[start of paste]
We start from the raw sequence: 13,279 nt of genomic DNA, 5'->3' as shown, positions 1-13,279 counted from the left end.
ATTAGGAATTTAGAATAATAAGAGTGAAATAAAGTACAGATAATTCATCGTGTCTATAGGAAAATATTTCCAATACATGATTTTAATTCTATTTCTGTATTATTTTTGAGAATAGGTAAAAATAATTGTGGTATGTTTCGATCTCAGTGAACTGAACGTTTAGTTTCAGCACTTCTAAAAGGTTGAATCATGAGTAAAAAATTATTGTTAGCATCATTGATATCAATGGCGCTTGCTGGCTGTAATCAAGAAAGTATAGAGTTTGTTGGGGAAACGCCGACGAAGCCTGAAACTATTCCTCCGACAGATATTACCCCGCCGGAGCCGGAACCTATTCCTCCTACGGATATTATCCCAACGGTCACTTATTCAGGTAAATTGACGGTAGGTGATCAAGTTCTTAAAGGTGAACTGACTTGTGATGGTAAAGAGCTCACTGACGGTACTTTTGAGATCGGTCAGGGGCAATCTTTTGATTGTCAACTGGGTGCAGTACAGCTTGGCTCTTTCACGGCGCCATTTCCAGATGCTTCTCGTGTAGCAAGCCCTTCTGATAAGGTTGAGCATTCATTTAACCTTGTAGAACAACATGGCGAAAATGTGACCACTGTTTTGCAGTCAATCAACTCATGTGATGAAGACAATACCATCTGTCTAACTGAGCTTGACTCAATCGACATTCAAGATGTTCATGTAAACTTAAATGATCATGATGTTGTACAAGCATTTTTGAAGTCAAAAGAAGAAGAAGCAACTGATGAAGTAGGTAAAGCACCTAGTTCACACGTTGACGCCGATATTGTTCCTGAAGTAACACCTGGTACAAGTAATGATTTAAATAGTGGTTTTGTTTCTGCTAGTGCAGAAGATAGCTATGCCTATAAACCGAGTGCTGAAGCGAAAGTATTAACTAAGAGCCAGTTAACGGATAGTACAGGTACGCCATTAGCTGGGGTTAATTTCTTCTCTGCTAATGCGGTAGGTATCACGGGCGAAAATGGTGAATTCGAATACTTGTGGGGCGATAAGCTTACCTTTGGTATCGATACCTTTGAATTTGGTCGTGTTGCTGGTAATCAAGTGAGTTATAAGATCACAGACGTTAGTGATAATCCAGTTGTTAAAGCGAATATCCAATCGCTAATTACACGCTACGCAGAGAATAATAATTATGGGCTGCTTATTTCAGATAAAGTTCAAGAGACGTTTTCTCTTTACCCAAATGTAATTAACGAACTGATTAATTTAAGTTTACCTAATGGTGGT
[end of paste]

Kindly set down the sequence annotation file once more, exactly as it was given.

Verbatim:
We start from the raw sequence: 13,279 nt of genomic DNA, 5'->3' as shown, positions 1-13,279 counted from the left end.
ATTAGGAATTTAGAATAATAAGAGTGAAATAAAGTACAGATAATTCATCGTGTCTATAGGAAAATATTTCCAATACATGATTTTAATTCTATTTCTGTATTATTTTTGAGAATAGGTAAAAATAATTGTGGTATGTTTCGATCTCAGTGAACTGAACGTTTAGTTTCAGCACTTCTAAAAGGTTGAATCATGAGTAAAAAATTATTGTTAGCATCATTGATATCAATGGCGCTTGCTGGCTGTAATCAAGAAAGTATAGAGTTTGTTGGGGAAACGCCGACGAAGCCTGAAACTATTCCTCCGACAGATATTACCCCGCCGGAGCCGGAACCTATTCCTCCTACGGATATTATCCCAACGGTCACTTATTCAGGTAAATTGACGGTAGGTGATCAAGTTCTTAAAGGTGAACTGACTTGTGATGGTAAAGAGCTCACTGACGGTACTTTTGAGATCGGTCAGGGGCAATCTTTTGATTGTCAACTGGGTGCAGTACAGCTTGGCTCTTTCACGGCGCCATTTCCAGATGCTTCTCGTGTAGCAAGCCCTTCTGATAAGGTTGAGCATTCATTTAACCTTGTAGAACAACATGGCGAAAATGTGACCACTGTTTTGCAGTCAATCAACTCATGTGATGAAGACAATACCATCTGTCTAACTGAGCTTGACTCAATCGACATTCAAGATGTTCATGTAAACTTAAATGATCATGATGTTGTACAAGCATTTTTGAAGTCAAAAGAAGAAGAAGCAACTGATGAAGTAGGTAAAGCACCTAGTTCACACGTTGACGCCGATATTGTTCCTGAAGTAACACCTGGTACAAGTAATGATTTAAATAGTGGTTTTGTTTCTGCTAGTGCAGAAGATAGCTATGCCTATAAACCGAGTGCTGAAGCGAAAGTATTAACTAAGAGCCAGTTAACGGATAGTACAGGTACGCCATTAGCTGGGGTTAATTTCTTCTCTGCTAATGCGGTAGGTATCACGGGCGAAAATGGTGAATTCGAATACTTGTGGGGCGATAAGCTTACCTTTGGTATCGATACCTTTGAATTTGGTCGTGTTGCTGGTAATCAAGTGAGTTATAAGATCACAGACGTTAGTGATAATCCAGTTGTTAAAGCGAATATCCAATCGCTAATTACACGCTACGCAGAGAATAATAATTATGGGCTGCTTATTTCAGATAAAGTTCAAGAGACGTTTTCTCTTTACCCAAATGTAATTAACGAACTGATTAATTTAAGTTTACCTAATGGTGGT